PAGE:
20.1 early beginnings
In 2016, I published my Master thesis work on high intensity rainfall depending on temperature,
see rainfall use case.
I also started a PhD in flood research and was part of a taskforce to analyze a flashflood in Braunsbach (southwestern Germany), see
nearbyStations use case.
For both these projects, I developed some R code to download and read data for given weather stations. In June 2016, these scripts got included in my misc package berryFunctions, see the commit history there.
The DWD had just started their CDC FTP server with a serious amount of data the year before, so this was an exciting time to work on it.
rdwd started life as a standalone package in October 2016.
Back then, it only had dataDWD and readDWD. That quickly expanded, see the
early rdwd commit history.
In January 2017, it was first published on CRAN.
A bit of development was done in early 2017, then I quit my PhD (apparently, software dev is not valued much by grant-acquiring research institutions) and spent 2018 mostly offline building a house.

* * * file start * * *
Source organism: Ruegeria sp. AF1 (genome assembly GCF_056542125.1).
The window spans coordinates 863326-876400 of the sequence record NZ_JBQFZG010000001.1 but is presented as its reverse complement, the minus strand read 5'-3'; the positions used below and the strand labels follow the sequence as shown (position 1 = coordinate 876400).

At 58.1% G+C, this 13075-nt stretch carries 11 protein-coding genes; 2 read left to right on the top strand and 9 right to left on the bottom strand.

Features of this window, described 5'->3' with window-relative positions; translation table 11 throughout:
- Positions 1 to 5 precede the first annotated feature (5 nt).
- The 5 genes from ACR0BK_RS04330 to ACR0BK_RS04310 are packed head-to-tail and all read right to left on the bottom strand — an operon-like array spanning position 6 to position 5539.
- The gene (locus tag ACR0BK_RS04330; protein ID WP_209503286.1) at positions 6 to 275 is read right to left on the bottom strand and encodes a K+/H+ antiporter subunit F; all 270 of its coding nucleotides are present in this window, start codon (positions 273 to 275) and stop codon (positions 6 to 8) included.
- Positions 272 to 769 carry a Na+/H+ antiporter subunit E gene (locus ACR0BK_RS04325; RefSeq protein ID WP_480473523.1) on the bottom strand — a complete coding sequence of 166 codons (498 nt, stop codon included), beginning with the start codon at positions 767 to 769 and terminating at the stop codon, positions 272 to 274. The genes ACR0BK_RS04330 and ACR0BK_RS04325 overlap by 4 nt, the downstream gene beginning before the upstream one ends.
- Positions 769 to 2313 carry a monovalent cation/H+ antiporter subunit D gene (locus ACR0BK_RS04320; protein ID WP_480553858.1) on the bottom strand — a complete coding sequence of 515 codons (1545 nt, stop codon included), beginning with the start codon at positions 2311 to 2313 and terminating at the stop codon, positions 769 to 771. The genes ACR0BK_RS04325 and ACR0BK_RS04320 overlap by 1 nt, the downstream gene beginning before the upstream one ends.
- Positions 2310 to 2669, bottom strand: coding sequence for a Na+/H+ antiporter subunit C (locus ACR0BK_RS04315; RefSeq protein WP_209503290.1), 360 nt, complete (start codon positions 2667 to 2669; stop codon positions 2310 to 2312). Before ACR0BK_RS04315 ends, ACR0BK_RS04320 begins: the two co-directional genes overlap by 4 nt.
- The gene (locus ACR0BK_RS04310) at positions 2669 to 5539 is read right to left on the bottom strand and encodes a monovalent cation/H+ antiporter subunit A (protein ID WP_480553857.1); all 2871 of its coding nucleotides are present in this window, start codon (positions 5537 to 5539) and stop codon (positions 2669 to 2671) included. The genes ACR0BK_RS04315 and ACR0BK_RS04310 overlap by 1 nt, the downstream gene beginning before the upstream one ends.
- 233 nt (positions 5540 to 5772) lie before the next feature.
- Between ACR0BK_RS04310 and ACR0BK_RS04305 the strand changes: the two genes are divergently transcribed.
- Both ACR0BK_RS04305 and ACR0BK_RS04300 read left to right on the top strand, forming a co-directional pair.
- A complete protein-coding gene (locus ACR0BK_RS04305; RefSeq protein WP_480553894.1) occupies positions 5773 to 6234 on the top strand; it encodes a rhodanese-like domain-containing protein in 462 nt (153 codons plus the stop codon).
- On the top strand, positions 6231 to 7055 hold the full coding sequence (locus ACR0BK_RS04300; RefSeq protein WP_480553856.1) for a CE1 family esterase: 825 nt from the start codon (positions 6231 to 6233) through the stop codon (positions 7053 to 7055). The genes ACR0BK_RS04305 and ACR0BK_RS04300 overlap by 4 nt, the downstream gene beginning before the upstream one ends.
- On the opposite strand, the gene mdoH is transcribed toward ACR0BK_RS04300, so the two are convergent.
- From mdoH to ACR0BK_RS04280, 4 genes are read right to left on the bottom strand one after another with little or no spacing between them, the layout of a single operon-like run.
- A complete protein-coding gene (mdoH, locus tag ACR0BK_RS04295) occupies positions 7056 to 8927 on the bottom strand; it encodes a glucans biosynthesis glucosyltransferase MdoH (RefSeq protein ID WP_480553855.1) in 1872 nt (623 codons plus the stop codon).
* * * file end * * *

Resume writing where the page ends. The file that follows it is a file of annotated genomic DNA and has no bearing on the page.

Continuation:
20.2 a giant leap…
Early 2019 marked a turning point: I went to France for three months and worked a lot on
rdwd, introducing support for reading asc and binary raster files.
That was outsourced to
dwdradar over summer to keep the
rdwd development version easy to install (i.e. without FORTRAN code).
Systematic testing and raster plotting/projection methods got implemented and documentation took a leap forward.
Over 2019, an increasing number of feature requests spurred further development, including creating this homepage (now I hardly ever need to answer “yes, it’s already implemented, look here” anymore ^^).
A lot of automation went into updating the indexes of available files and runnning all local tests (code and index). Nowadays, I just need to trigger them by calling the two related functions.
2020 (especially the summer) then saw a lot of refinement in details, slowly morphing
rdwd into a mature and stable package.
More detailed (but still aggregated) changes can nicely be seen at https://github.com/brry/rdwd/releases
20.3 the future
I plan to continue maintaining the package, even though its capabilities have long exceeded my personal needs.
Coding simply brings joy - and of course it’s also very satisfactory to see my work actually used in many contexts.
One big thing I have planned is an interactive app to visualize the weather of a given time period, compared to the measurements of the same period in other years.
A few (rather minor) issues are also still open and I expect that state of things to continue for a long time :).
Lastly, I hope to find some help in understanding the structure of gridded data to improve that part of the package.